Tuesday, February 26, 2008

Clean Sweep

Clean Sweep’s Peter Walsh has a new book out. All about the physical cleaning out of one's junk. This is what he said in a recent interview about the show:

Our show was never about the stuff. I told the producers early on that you can only organize so many closets and garages before people lose their minds… We all have stuff. What we had to do was tell people’s stories through their stuff, and see them realizing what their relationship to the stuff had become.

This last move, I purged. A lot. I did what I’ve seen on Clean Sweep. I made piles. Then I made those piles go away based on what was unnecessary. It’s amazing what you take with you that is unnecessary. Many of my choices were made for me based on the rental that we were moving into. It's fully 1,000 square feet smaller than our last home. Talk about simplifying your life!

The relationship I have to the six tubs of stuff that I could not part with is a deep one indeed. Nineteen years of being a mom plus eighteen years of being alive prior to that. I have old journals, albums, corsages, paintings… nothing I dare part with. But that's all I allowed myself for fear of becoming...

my Mother.

I have real issues with that woman, so it’s easy for me to criticize her shortcomings… bear with me. She has homework… HOMEWORK… from the 50s. She has almost every drafting project she ever worked on rolled up in tubes. Lots of tubes. She has blurry, underexposed, and just really bad pictures. Endless boxes of them. She has stacks upon stacks of magazines that she keeps for decor ideas for her dream home. She even holds on to items that make her angry. Physically hangs on to objects that cause her pain. Why? Lord only knows.

There's an old Spanish saying: Aprende de cabeza gena. That loosely translates to “Learn from the mistakes of others.” I have learned a lot from my mom, but in a rear view mirror kind of way. If she did this, then I’d make sure to do that. If she suggested to do one thing, I'd investigate the opposite. The most visible example of how I've made sure to be very different from her is our relationship to stuff. Nowhere did I learn more about the dangers of holding on than from my mother.

She doesn't just hold on to items. She holds on to regret. Not about anything she's done... that would be too hard... anything she never had can be directly linked to a number of usual suspects. My dad, her parents, old bosses, me… always someone else’s fault. That’s another lesson she taught me… let me rephrase that… that’s a lesson she modeled for me, again in the rear view mirror: Accepting my part. This act even has it's own column in Step Four of the recovery process. Some of you know what I’m talking about. Step Four is all about inventory. The yuck. The baggage. The poor choices.

Owning up to my part hasn’t been easy, but neither is carrying around a lifetime of junk.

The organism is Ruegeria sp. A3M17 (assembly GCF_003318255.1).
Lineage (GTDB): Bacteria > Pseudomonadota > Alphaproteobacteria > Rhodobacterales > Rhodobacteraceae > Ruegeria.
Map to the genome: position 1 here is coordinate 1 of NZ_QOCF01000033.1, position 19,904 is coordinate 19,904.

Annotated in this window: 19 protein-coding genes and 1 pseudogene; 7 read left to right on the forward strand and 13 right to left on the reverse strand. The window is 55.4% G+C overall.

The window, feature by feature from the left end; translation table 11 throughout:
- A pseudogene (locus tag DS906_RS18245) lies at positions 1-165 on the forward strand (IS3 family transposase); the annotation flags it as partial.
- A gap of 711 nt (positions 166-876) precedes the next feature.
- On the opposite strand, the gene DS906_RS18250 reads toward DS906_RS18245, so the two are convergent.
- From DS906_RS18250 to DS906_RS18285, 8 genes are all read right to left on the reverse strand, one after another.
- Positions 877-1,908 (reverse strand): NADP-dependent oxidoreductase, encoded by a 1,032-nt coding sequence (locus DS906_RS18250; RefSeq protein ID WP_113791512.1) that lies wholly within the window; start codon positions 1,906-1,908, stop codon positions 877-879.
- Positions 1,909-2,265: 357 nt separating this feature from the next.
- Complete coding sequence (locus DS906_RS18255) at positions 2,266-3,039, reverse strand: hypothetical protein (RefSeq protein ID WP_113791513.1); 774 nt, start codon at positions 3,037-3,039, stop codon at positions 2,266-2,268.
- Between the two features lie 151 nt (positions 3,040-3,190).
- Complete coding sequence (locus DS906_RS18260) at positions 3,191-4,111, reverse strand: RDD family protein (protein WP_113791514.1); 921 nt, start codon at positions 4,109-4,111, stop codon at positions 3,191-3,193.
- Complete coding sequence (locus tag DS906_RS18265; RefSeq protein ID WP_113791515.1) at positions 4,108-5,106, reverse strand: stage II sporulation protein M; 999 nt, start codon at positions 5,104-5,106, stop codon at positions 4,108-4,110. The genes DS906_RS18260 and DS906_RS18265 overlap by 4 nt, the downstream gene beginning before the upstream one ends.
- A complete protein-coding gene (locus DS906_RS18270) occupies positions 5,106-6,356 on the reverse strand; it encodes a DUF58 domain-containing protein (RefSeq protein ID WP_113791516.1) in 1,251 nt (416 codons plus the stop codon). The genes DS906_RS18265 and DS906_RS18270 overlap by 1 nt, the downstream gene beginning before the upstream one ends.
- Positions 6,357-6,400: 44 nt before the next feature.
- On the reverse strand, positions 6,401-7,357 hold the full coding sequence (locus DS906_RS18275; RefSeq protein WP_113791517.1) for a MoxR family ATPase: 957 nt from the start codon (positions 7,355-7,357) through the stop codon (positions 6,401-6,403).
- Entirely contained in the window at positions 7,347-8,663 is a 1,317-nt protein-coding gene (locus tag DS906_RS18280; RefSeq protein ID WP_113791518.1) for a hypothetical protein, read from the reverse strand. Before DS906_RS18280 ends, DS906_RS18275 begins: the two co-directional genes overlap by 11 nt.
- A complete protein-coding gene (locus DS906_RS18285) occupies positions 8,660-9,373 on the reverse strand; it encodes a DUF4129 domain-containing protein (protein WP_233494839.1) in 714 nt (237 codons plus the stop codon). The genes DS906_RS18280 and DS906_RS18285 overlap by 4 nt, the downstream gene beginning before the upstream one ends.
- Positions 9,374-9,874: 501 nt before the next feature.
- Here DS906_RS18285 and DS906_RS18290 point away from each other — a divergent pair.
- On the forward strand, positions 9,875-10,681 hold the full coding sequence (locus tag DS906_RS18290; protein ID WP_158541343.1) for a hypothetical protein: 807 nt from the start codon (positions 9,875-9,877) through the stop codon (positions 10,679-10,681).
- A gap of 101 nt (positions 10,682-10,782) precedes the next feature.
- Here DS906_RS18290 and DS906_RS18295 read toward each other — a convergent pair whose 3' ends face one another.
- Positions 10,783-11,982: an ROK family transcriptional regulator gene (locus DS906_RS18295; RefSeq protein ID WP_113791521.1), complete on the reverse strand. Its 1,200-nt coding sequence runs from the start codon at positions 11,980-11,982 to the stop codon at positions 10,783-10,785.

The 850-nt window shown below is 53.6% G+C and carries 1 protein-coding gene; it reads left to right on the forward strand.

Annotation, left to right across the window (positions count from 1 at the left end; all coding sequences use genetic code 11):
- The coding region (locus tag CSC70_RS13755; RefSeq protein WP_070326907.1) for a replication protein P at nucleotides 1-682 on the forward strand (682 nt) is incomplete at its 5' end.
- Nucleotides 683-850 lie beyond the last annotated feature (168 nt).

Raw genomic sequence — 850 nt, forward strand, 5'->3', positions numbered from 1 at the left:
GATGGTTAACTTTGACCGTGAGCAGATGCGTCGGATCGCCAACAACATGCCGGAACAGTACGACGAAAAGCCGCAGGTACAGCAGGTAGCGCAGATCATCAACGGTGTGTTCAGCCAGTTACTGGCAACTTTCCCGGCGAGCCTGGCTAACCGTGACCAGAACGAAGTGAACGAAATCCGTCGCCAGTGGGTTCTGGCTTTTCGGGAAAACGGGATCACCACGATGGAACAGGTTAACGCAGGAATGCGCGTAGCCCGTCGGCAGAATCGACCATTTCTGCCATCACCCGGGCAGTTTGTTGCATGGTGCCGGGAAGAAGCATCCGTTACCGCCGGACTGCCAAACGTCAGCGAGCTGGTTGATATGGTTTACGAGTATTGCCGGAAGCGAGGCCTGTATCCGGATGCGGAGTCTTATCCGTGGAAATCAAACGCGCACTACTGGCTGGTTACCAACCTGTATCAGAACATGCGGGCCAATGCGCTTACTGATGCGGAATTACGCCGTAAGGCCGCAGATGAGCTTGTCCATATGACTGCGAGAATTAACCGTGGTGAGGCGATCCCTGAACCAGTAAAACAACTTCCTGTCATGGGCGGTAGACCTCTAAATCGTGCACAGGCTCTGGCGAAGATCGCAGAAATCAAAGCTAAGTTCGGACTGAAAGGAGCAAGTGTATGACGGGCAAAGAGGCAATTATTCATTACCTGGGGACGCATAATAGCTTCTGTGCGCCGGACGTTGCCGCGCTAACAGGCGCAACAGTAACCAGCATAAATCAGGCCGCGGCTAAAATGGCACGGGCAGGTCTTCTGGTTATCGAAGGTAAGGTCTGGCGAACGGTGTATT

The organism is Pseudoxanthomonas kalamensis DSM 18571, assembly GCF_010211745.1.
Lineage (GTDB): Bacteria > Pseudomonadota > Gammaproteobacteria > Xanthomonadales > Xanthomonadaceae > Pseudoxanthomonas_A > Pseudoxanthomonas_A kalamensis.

Sunday, February 17, 2008

Spirited Cries

I'm almost done cleaning out the attic in my head... there are still a few little cobwebs left...

I have a friend who is dealing with a "spirited" or "willful" child. She is exasperated and feels like she can't summon enough patience to handle her child's personality. She's tired and at the end of her rope. She feels like she's not measuring up as a mother.

Oh boy... does this ever sound familiar.

The good thing about having gone through a lot of crap in your life is that you have a lot to look back on and regret. Not that the regretting is fun, but in the midst of regret, you start to piece together how things could have been different. How you should have responded. How things might have turned out today. And then you can take your pain, and hope that it serves a higher purpose outside of yourself.

I once had a daughter that was spirited and willful, too. Life was so difficult. Every little thing turned into some huge catastrophe that was impossibly insurmountable. We screamed our hatred and loathing at each other with reckless abandon. How had flesh of my flesh become so hurtful and cruel? How had I become the monster that would yell so many ugly words back at her? I couldn't handle the chaos any longer and thought that her father could take over. In giving her the space I thought she needed, I've allowed a wider gap to grow. In a time when I thought we'd understand one another, I am instead experiencing her cold silence. We have not spoken in nearly six months. I call... I text... I email... to no avail. What does she want from me? I've cried that to the night sky so many times lately.

Last week, I got my answer.

In purging for our move, I came across old school items that kids usually bring home. Hand prints, self portraits, report cards... all the stuff you hang on to. It's usually so much fun to look back and remember your grown children as they were in the pigtails and jumprope years. I allowed myself a bit of time to soak in some memories as a break from the drudgery of moving. This time, it wasn't fun. I came across a journal that I had seen and read so many times. How could I have missed the message? In my daughter's first-grade scribbling were the words, "I love my house because my mommy is there."


I sat in stunned silence feeling the blow to my heart that I deserved. I came across more bits of paper and drawings that showed how much she loved me and wanted to be with me. In all my concern to keep a roof over my children's heads and have food on the table and clothing on their backs, I had glazed over the only nourishment this little child wanted: time with me. Instead of yelling at her for dragging her feet in the morning and making me late, I should have hugged her. Instead of threatening a spanking because she wouldn't finish dinner quickly, I should have sat down to ask about her day. Instead of rushing her off to a sitter so I could go work out, I should have taken her on my shoulders for a hike.

It's too late now.